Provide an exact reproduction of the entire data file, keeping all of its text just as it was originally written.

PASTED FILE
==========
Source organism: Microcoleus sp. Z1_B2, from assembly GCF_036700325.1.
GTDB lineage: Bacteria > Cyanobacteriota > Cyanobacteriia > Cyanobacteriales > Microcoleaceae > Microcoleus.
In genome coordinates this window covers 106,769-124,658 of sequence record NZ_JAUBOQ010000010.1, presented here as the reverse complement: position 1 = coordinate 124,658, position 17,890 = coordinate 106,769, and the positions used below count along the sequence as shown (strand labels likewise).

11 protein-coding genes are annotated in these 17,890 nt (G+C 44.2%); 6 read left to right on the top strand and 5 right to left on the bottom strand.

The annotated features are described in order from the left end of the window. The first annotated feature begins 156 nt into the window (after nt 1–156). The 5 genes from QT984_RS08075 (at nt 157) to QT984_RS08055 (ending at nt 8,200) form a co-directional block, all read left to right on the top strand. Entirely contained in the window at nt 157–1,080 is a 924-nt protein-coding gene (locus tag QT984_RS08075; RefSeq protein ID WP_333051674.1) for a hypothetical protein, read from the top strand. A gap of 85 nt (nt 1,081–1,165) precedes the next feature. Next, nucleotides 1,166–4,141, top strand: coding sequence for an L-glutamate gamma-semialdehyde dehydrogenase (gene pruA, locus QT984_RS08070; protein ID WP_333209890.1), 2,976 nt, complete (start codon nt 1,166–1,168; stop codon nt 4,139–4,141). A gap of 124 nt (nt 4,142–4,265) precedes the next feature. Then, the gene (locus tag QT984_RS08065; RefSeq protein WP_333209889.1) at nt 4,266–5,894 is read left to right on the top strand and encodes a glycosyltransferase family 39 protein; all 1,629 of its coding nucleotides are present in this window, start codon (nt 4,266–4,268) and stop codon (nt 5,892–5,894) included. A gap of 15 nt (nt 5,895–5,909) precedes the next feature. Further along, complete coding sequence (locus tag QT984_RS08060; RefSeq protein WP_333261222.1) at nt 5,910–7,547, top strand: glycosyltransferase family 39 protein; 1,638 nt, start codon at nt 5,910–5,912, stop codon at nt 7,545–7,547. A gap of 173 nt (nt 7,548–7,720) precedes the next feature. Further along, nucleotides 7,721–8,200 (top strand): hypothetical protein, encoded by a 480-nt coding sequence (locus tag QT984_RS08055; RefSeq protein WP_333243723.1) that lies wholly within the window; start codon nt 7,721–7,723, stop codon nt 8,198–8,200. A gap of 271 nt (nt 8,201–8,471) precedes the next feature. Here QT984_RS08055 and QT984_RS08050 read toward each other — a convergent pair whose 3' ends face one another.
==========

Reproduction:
Source organism: Microcoleus sp. Z1_B2, from assembly GCF_036700325.1.
GTDB lineage: Bacteria > Cyanobacteriota > Cyanobacteriia > Cyanobacteriales > Microcoleaceae > Microcoleus.
In genome coordinates this window covers 106,769-124,658 of sequence record NZ_JAUBOQ010000010.1, presented here as the reverse complement: position 1 = coordinate 124,658, position 17,890 = coordinate 106,769, and the positions used below count along the sequence as shown (strand labels likewise).

11 protein-coding genes are annotated in these 17,890 nt (G+C 44.2%); 6 read left to right on the top strand and 5 right to left on the bottom strand.

The annotated features are described in order from the left end of the window. The first annotated feature begins 156 nt into the window (after nt 1–156). The 5 genes from QT984_RS08075 (at nt 157) to QT984_RS08055 (ending at nt 8,200) form a co-directional block, all read left to right on the top strand. Entirely contained in the window at nt 157–1,080 is a 924-nt protein-coding gene (locus tag QT984_RS08075; RefSeq protein ID WP_333051674.1) for a hypothetical protein, read from the top strand. A gap of 85 nt (nt 1,081–1,165) precedes the next feature. Next, nucleotides 1,166–4,141, top strand: coding sequence for an L-glutamate gamma-semialdehyde dehydrogenase (gene pruA, locus QT984_RS08070; protein ID WP_333209890.1), 2,976 nt, complete (start codon nt 1,166–1,168; stop codon nt 4,139–4,141). A gap of 124 nt (nt 4,142–4,265) precedes the next feature. Then, the gene (locus tag QT984_RS08065; RefSeq protein WP_333209889.1) at nt 4,266–5,894 is read left to right on the top strand and encodes a glycosyltransferase family 39 protein; all 1,629 of its coding nucleotides are present in this window, start codon (nt 4,266–4,268) and stop codon (nt 5,892–5,894) included. A gap of 15 nt (nt 5,895–5,909) precedes the next feature. Further along, complete coding sequence (locus tag QT984_RS08060; RefSeq protein WP_333261222.1) at nt 5,910–7,547, top strand: glycosyltransferase family 39 protein; 1,638 nt, start codon at nt 5,910–5,912, stop codon at nt 7,545–7,547. A gap of 173 nt (nt 7,548–7,720) precedes the next feature. Further along, nucleotides 7,721–8,200 (top strand): hypothetical protein, encoded by a 480-nt coding sequence (locus tag QT984_RS08055; RefSeq protein WP_333243723.1) that lies wholly within the window; start codon nt 7,721–7,723, stop codon nt 8,198–8,200. A gap of 271 nt (nt 8,201–8,471) precedes the next feature. Here QT984_RS08055 and QT984_RS08050 read toward each other — a convergent pair whose 3' ends face one another.